More than any other member of the Bender family, Katie has drawn the greatest curiosity. While writers have portrayed her as a knife-wielding temptress, perhaps Katie was actually a shrewd businesswoman with bigger fish to fry than chasing men around a desolate shack. Her long-term financial security was the real goal. With nerve and cunning, she played a clever game and won.

Now, 140 years after the killings, we think we have found Katie. Resting only a few yards away from gunfighter Doc Holliday, inside the Linwood Cemetery in Glenwood Springs, Colorado, is an imposing set of elaborate headstones surrounded by an iron fence. Do our eyes deceive us? Joseph Bender, 1843-1888. Beside him rests his wife, Katie Bender, 1846-1917.

After an extensive search of courthouse and census records, newspaper articles and biographies at the local Frontier Historical Society, we learn that John Joseph Bender was born in Malsch bei Wiesloch, Baden, Germany, in 1843. He moved to the U.S. at the age of 21, settling in St. Louis, Missouri, where he worked as a blacksmith. Four years later, in 1868, he married Catherine Christiana Miller, who had emigrated while still a child with her family from Weinsberg, Baden, Germany. In her Colorado autobiography, Katie stated her father, George C. Miller, had served in the Missouri Home Guard during the Civil War and worked in the “grain business.”

John Bender and Katie Miller were married on January 4, 1868, in Hermann, Missouri, approximately 300 miles from Cherryvale, Kansas. Two years later, they lived in Cairo, Missouri. But then the two disappeared, until their arrival in Canon City, Colorado, in 1878.

In 1878, five years after the Benders had fled Kansas, John and Katie first appeared in Colorado. They traveled to several small towns in the territory where John continued working as a blacksmith. By 1886, the pair arrived in Glenwood Springs where they bought property on Seventh Street and opened a tavern.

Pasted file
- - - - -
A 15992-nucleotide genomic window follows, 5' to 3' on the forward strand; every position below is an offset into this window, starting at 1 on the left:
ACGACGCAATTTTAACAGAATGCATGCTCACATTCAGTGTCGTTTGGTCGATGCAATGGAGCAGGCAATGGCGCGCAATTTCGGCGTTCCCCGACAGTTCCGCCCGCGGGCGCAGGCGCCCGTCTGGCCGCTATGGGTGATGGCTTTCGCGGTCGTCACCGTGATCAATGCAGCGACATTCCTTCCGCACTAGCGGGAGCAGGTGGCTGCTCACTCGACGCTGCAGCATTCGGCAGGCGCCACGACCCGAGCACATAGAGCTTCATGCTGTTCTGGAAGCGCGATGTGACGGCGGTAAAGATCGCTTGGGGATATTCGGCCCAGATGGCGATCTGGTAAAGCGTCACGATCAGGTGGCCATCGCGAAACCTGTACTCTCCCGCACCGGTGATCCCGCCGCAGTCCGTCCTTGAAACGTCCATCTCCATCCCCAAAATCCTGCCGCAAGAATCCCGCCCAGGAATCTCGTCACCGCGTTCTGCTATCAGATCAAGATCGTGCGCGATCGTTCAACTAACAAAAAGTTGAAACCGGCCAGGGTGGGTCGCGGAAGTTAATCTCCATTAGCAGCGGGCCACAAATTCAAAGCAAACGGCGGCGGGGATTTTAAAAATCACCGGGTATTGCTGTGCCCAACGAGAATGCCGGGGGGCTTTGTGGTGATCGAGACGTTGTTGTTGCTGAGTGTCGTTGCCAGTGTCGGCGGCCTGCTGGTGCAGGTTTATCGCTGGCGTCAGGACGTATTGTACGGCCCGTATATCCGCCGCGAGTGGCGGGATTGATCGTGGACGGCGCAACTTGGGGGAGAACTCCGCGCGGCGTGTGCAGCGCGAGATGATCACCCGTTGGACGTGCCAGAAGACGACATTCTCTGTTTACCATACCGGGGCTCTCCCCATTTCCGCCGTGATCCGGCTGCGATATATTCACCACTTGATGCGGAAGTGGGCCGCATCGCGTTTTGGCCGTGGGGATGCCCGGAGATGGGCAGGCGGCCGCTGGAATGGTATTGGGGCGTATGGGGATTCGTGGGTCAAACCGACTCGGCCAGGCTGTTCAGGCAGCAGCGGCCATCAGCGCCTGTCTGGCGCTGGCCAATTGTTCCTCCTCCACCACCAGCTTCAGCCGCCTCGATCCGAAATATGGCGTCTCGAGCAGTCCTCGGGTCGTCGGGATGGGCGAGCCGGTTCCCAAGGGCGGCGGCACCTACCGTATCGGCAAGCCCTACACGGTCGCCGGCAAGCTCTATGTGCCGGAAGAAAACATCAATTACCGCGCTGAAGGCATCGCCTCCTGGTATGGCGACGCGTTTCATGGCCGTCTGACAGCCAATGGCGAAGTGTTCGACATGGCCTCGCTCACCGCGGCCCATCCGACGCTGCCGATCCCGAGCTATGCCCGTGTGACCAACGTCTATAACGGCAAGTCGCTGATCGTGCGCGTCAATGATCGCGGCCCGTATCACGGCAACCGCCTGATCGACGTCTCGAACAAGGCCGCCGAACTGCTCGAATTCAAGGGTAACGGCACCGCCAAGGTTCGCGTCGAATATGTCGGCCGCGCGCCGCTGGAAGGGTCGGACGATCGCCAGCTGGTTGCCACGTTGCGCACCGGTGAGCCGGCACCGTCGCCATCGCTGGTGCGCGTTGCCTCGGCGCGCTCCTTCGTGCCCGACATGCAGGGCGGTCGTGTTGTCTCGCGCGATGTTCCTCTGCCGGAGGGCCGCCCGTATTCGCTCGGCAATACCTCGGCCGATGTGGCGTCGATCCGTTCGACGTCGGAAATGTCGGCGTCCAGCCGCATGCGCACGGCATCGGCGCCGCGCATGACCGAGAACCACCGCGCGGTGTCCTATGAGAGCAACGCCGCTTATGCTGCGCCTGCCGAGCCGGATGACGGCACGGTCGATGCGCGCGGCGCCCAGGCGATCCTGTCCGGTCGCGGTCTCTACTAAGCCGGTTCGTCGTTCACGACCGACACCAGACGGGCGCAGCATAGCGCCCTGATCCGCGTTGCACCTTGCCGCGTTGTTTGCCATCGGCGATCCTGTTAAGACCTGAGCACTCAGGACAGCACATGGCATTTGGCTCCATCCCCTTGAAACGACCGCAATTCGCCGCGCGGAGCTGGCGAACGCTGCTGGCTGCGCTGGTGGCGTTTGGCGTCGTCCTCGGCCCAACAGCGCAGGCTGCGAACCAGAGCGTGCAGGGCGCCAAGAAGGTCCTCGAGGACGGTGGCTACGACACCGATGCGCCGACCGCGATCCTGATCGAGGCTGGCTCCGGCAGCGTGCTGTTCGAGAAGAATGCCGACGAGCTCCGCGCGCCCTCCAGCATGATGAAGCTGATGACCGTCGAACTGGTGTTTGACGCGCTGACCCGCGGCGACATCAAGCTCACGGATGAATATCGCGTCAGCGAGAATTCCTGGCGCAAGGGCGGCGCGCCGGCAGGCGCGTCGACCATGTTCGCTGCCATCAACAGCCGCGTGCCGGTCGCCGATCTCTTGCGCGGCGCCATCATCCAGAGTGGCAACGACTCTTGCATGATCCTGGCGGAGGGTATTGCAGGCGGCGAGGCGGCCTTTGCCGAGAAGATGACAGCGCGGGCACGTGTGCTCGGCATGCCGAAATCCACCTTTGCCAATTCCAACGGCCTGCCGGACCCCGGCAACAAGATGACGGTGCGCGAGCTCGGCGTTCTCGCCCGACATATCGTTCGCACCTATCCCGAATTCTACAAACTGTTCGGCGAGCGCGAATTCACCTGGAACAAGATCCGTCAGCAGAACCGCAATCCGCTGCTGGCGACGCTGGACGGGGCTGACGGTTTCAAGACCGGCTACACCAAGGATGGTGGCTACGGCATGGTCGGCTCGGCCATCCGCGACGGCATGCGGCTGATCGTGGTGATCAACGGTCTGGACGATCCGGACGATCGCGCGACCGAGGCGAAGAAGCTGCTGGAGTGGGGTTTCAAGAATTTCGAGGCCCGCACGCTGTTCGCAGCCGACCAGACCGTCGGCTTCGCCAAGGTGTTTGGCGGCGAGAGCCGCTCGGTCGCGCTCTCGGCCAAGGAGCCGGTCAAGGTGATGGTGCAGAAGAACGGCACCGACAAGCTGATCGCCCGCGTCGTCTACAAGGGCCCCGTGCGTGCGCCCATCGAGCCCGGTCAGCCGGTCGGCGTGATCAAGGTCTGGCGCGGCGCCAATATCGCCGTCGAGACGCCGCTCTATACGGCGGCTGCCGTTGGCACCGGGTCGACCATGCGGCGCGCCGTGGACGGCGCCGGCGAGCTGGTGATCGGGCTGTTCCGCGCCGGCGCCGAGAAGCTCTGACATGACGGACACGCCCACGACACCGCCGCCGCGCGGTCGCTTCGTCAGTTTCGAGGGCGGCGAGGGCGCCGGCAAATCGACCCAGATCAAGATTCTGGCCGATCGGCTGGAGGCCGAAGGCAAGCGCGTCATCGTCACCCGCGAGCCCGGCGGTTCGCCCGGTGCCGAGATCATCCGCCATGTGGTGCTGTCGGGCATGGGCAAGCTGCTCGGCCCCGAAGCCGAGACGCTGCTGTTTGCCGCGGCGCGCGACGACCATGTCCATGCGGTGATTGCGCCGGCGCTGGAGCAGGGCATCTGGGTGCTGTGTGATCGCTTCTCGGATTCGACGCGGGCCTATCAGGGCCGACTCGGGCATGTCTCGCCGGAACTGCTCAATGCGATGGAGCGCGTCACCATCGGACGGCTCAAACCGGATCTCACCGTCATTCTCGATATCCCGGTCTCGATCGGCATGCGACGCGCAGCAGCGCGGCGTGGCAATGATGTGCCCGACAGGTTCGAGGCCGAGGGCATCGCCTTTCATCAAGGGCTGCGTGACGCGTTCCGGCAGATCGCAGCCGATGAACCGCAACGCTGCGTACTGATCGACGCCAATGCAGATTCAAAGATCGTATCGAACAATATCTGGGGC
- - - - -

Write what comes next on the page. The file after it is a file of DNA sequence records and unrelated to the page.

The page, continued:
On November 3, 1888, John, age 45, died of dropsy of the heart; his body was buried in the Linwood Cemetery.

Upon John’s death in 1888, Katie turned their tavern into what would be known for the next 30 years, until her death in 1917, as the Commercial Restaurant, located at 308 Seventh Street. In 1893, the local newspaper described the restaurant as a “large place, there being the spacious public dining room with its long lunch counter at one side and a number of private dining booths beside.”

Selling meals at 25 cents a plate, Katie miraculously accumulated enough money within the next 10 years to buy a number of store buildings, which she rented, plus four rental houses and property in New Castle, Aspen, Salida and other Colorado towns.

With the opening of the restaurant, did Katie finally have the opportunity to spend her Kansas blood money on rental property and other real estate without drawing suspicion upon herself?

She certainly had the means to travel. In the 1890s, the town newspaper, the Avalanche Echo, told of Katie’s trip back east to the World’s Fair. In 1895, she traveled to Europe to visit her old home in Germany and also to tour Great Britain and Switzerland.

On Valentine’s Day in 1903, The Glenwood Post reported, “Mrs. K.C. Bender has departed for Mexico where she will spend the remainder of the winter.” In 1903, seven years before the Mexican Revolution began, Mexico was an unsettled land, with public transportation limited to horseback or an ox cart. Acapulco hotels were still 30 years distant, and Cancun swimming pool resorts, 70. Did Katie visit friends across the border from her 1870s past, when she and John had gone hiding?